dir. Alejandro Amenabar
Opens Fri Aug 10 at the Metro, Pacific Place.
Gothic horror hasn't fared too well in the digital age, but Alejandro Amenabar's The Others is a welcome departure. The film is suffused with a fragile equilibrium; the near-erotic fixation of the main character on controlling her environment--in this case, a faded, fog-bound mansion on an otherwise deserted British isle--simply begs to be violated, like an egg with no shell held together by a membrane. Amenabar makes us wait for it, yearn for it even, as the film drips like saline toward its gruesome revelations.
That main character is Grace (Nicole Kidman, imperiously restrained and crazy as a wet cat), who spends her days waiting for her husband to return from WWII--which has ended--by attending to the Catholic education of her two pasty children. She smothers them with scripture and morality while keeping them cloistered from the outside world. While training a trio of new servants (the old ones have mysteriously disappeared), Grace announces that the kids are "photosensitive": any exposure to sunlight and they will break out in sores and blisters before a horrible death. Therefore, all curtains must remain drawn at all times, and each of the house's 40 doors must be locked before the next is opened.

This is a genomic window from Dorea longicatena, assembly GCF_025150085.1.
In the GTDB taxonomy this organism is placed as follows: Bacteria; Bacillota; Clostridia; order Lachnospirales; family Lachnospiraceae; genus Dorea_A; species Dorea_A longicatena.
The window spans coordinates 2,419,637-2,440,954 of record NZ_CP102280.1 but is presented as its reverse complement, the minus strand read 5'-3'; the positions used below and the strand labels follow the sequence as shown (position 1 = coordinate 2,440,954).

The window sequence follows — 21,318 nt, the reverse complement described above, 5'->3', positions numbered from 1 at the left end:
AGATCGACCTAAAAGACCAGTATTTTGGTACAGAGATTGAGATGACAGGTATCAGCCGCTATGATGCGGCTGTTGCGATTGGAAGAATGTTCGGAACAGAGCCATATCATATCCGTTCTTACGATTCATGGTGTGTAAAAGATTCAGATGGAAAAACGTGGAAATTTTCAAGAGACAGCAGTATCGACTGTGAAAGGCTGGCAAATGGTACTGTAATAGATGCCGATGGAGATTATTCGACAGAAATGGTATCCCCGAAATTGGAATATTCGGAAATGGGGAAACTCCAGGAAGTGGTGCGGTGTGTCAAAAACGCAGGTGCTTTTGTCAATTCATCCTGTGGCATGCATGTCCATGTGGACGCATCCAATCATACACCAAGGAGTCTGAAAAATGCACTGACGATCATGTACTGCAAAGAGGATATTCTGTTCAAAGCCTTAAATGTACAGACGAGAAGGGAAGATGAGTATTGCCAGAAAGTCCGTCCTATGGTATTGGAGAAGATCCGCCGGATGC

With these restrictive guidelines established, we embark on a remarkably effective psychological ghost story that builds to a climax both inevitable and surprising. Amenabar's obvious inspiration is Turn of the Screw. But absent Henry James' social agenda to unmask the perils of Victorian prudishness, The Others is free to bask in artfully misleading metaphors--Catholicism as confinement, sunlight a wolf scratching at the windows. And though the blank narrative slate is soon blackened by dread (and absolutely gorgeous, muted cinematography), the film's terror is left largely to the viewer's imagination, the scariest landscape of all.